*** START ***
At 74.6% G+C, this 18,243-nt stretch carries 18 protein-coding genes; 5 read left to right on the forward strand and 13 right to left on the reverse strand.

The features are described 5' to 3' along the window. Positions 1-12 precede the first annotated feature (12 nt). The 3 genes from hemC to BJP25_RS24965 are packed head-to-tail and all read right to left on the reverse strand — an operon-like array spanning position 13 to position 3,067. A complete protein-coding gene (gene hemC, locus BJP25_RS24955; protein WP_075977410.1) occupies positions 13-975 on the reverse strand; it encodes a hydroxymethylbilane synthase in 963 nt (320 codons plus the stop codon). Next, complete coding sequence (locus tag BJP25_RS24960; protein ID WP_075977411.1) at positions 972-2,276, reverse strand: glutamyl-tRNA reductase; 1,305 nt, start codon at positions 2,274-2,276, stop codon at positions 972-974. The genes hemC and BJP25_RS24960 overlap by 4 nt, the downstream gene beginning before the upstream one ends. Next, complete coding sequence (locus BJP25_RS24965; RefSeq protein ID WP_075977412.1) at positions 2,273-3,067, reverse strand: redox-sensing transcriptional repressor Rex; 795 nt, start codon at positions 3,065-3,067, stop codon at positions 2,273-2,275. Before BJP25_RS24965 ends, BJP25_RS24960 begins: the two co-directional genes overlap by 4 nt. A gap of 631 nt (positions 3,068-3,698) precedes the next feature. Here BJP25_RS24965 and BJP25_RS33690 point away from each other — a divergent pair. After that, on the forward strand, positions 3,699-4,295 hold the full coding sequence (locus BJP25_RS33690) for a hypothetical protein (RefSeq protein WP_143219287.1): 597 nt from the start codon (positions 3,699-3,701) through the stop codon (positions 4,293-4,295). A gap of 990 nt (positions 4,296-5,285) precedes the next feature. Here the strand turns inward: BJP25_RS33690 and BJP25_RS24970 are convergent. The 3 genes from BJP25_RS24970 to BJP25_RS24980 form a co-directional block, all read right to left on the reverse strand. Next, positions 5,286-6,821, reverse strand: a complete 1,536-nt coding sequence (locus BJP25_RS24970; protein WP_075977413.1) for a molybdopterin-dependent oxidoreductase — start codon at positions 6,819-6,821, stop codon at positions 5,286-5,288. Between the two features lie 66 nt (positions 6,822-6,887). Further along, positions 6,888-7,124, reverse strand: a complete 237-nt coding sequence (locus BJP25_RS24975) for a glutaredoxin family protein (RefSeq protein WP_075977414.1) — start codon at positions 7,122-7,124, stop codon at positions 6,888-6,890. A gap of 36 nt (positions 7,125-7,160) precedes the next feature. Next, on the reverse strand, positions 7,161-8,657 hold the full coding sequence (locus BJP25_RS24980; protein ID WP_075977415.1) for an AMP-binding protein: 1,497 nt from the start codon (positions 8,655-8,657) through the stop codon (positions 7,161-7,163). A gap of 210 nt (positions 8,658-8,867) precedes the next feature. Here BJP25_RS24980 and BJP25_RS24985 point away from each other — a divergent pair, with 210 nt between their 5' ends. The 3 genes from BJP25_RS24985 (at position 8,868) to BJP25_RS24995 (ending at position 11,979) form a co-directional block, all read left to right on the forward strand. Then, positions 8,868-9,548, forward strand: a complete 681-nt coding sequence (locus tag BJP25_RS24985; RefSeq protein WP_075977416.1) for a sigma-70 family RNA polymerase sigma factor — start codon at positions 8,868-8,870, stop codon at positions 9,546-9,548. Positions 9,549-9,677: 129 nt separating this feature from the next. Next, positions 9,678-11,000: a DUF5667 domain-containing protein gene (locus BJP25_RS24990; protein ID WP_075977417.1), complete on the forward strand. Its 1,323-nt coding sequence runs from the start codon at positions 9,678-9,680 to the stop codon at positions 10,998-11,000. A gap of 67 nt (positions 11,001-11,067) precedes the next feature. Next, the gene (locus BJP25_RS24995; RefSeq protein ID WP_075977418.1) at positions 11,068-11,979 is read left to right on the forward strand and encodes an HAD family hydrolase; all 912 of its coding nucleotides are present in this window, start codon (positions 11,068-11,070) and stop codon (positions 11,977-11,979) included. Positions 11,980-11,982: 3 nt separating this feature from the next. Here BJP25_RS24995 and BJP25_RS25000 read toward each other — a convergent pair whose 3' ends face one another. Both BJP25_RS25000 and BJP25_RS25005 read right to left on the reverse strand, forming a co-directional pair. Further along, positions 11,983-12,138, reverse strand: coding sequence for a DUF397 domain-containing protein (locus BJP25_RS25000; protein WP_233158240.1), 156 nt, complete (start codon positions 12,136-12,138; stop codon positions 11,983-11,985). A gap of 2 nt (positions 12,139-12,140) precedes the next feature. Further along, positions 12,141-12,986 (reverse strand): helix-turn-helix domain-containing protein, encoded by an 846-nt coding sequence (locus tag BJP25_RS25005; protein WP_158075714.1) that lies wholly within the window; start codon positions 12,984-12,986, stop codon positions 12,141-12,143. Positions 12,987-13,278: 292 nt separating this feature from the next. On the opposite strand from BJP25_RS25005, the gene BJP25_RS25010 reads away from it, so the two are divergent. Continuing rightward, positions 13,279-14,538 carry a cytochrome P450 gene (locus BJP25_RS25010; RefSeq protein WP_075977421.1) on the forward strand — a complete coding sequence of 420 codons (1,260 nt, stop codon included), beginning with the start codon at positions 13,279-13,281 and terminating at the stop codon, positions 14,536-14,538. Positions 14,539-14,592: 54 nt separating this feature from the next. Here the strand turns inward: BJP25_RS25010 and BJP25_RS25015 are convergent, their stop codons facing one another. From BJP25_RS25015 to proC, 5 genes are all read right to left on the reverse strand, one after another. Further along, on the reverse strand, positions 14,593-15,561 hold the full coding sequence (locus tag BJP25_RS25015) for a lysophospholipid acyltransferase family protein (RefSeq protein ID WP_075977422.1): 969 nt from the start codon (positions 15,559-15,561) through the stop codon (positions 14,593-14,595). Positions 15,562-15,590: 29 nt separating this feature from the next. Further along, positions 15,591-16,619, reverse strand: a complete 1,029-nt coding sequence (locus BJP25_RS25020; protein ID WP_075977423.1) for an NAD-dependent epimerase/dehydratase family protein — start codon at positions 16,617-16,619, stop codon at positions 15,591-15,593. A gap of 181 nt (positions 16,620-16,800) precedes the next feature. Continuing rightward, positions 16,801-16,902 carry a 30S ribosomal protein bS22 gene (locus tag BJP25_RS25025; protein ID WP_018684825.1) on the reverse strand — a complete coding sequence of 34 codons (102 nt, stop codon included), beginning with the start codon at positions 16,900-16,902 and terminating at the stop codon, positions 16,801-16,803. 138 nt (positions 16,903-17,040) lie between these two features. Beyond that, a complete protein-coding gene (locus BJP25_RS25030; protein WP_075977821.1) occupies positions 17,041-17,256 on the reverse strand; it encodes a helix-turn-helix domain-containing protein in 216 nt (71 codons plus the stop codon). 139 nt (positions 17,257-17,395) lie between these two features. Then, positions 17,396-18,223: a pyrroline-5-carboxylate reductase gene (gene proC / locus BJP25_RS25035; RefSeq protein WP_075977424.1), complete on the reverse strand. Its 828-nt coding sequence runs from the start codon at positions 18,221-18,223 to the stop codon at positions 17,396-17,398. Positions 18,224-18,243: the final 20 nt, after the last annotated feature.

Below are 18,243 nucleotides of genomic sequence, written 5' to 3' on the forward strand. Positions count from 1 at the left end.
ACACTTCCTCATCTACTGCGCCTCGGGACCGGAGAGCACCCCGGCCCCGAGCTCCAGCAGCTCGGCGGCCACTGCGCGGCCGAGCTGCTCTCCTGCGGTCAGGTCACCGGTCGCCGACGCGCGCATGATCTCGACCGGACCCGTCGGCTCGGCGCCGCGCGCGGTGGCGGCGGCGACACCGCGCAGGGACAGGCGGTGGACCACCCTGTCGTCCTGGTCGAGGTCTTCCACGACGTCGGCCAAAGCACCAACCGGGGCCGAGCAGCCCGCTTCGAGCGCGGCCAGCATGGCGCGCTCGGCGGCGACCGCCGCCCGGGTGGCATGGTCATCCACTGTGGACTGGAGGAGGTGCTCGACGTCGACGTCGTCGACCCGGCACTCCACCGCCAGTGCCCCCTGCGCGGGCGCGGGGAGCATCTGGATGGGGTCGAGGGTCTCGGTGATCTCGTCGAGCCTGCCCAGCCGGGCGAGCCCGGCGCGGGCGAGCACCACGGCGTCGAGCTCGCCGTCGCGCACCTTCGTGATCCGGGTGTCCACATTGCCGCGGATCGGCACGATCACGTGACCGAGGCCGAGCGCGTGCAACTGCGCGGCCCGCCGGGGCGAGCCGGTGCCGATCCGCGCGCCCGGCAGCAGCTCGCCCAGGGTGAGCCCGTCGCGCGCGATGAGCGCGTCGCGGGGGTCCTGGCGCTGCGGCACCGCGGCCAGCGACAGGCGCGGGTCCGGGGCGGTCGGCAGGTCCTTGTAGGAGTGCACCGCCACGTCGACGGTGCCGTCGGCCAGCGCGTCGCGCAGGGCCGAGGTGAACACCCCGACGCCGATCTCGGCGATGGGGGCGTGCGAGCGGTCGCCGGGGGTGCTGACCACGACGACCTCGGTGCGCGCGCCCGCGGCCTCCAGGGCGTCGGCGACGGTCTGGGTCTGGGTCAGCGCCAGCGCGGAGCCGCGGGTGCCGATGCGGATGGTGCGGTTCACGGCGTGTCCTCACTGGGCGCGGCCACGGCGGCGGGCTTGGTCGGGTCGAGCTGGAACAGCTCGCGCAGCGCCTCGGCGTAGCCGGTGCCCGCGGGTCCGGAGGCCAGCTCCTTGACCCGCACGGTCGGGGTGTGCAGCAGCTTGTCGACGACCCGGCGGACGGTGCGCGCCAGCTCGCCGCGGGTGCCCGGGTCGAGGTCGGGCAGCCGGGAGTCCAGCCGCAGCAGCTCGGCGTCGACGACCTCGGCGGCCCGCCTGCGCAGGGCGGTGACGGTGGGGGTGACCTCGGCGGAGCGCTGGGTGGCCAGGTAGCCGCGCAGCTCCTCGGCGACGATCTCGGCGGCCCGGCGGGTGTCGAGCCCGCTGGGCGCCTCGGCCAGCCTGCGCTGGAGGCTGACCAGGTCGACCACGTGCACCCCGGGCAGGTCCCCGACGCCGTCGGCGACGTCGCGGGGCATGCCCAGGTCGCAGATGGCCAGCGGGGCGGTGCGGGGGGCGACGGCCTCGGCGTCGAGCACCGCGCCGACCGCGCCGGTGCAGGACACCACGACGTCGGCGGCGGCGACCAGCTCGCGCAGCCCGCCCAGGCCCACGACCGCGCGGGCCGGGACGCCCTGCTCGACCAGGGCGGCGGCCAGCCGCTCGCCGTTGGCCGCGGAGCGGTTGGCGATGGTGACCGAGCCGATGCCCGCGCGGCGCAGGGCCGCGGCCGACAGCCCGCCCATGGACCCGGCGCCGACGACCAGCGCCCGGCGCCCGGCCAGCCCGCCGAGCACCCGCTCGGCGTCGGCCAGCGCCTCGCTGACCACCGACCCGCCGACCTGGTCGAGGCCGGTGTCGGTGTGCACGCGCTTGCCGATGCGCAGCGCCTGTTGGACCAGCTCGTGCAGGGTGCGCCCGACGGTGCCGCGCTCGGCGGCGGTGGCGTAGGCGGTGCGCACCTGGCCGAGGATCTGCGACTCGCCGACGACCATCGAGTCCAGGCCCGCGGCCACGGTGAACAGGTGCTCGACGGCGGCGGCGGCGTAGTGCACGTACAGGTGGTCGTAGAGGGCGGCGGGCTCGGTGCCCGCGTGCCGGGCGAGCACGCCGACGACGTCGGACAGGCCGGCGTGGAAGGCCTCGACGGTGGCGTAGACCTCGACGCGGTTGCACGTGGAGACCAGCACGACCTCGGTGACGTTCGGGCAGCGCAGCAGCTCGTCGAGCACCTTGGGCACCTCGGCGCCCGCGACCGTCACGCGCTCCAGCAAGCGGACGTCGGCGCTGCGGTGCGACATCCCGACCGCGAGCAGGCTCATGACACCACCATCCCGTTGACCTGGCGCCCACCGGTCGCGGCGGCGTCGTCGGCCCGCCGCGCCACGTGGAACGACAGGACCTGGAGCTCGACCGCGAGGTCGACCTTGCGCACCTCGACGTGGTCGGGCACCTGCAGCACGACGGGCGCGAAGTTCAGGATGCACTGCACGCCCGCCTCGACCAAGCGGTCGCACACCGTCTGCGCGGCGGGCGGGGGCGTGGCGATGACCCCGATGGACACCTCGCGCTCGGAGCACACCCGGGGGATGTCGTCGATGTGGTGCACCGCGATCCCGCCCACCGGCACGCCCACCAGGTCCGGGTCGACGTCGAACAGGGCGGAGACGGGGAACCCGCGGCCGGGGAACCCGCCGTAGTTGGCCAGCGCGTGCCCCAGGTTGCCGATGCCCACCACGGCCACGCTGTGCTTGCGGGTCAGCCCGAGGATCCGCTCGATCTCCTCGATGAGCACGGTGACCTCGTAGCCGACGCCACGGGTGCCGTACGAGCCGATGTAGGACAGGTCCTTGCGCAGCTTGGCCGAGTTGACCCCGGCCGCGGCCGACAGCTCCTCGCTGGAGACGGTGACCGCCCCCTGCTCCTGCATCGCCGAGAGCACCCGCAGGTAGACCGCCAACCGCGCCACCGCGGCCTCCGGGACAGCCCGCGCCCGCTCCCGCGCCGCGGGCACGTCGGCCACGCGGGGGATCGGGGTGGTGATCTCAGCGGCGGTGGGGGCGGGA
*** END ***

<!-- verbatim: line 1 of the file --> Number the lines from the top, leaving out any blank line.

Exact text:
At 74.6% G+C, this 18,243-nt stretch carries 18 protein-coding genes; 5 read left to right on the forward strand and 13 right to left on the reverse strand.